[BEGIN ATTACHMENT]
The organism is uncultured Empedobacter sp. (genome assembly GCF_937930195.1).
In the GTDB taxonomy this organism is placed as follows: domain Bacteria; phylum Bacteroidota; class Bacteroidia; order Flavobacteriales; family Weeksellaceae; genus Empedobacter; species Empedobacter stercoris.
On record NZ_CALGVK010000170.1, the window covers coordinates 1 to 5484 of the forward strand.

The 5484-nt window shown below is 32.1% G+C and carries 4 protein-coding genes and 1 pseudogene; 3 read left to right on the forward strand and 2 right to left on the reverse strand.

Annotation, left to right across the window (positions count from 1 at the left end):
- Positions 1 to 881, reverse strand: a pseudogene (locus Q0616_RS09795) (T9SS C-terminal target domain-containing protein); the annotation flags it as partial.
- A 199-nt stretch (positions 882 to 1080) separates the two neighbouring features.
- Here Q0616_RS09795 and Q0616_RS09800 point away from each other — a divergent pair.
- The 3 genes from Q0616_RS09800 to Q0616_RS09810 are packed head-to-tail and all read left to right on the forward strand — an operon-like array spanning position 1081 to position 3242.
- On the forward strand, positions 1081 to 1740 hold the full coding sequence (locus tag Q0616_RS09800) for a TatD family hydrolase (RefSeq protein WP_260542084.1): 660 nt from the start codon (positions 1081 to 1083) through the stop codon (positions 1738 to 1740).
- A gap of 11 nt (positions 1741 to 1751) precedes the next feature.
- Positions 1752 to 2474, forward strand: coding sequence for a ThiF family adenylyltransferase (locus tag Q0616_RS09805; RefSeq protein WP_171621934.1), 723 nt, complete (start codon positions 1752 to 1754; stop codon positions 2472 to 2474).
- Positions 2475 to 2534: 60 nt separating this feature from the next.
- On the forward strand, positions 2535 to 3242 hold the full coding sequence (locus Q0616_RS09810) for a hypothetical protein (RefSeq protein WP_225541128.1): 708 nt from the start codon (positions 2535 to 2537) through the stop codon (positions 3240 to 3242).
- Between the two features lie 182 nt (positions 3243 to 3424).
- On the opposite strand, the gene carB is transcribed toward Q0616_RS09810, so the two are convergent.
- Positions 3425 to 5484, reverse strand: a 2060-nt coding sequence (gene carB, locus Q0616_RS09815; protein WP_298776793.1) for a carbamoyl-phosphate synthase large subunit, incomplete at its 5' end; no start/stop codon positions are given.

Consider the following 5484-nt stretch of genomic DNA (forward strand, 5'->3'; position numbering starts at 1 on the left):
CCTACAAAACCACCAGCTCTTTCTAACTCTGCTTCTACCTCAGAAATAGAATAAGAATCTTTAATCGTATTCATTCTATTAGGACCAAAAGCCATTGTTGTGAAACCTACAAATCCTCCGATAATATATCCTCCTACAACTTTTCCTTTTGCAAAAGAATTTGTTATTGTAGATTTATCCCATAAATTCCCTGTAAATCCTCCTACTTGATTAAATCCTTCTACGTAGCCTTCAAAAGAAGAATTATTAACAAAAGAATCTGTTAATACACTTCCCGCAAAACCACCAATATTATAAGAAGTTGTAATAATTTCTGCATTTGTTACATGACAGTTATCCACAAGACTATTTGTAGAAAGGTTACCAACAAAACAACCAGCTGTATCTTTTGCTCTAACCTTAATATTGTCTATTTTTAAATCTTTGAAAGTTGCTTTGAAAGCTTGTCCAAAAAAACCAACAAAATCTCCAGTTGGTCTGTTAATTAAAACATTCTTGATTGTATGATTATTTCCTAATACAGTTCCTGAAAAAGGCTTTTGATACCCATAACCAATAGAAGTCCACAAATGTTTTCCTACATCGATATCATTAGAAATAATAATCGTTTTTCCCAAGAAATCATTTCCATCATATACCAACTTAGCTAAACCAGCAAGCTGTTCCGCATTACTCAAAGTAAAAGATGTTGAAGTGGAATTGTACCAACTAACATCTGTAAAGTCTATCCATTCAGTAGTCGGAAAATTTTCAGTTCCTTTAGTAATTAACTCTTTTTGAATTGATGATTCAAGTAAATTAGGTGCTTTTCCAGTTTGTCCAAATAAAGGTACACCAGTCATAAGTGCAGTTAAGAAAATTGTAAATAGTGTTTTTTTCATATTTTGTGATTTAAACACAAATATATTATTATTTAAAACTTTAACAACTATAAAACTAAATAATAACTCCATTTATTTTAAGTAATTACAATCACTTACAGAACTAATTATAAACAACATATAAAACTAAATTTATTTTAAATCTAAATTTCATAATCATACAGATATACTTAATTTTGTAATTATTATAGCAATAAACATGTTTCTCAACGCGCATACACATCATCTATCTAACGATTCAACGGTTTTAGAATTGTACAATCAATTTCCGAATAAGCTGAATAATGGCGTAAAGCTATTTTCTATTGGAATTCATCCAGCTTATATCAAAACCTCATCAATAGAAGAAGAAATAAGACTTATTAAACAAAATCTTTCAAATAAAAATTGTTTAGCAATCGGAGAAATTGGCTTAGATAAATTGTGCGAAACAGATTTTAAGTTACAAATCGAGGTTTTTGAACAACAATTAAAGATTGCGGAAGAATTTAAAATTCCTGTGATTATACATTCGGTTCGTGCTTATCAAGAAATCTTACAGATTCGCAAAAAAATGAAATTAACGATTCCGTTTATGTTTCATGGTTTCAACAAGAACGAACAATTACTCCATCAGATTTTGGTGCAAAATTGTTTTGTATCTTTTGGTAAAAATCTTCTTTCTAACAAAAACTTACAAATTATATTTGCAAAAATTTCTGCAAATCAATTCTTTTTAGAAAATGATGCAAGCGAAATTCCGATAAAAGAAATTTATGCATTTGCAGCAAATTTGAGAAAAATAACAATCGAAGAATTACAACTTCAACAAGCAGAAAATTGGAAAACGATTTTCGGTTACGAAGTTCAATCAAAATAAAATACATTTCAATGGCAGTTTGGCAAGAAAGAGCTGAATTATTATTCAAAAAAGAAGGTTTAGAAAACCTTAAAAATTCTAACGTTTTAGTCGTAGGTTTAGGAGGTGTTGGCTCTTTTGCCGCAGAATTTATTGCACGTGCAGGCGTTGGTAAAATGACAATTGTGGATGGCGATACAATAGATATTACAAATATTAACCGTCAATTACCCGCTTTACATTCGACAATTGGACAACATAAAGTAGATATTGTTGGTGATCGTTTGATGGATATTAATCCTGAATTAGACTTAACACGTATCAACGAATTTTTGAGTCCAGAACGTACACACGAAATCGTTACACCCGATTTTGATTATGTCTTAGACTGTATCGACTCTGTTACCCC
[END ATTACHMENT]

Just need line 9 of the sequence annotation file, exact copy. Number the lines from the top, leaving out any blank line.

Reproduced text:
- The 3 genes from Q0616_RS09800 to Q0616_RS09810 are packed head-to-tail and all read left to right on the forward strand — an operon-like array spanning position 1081 to position 3242.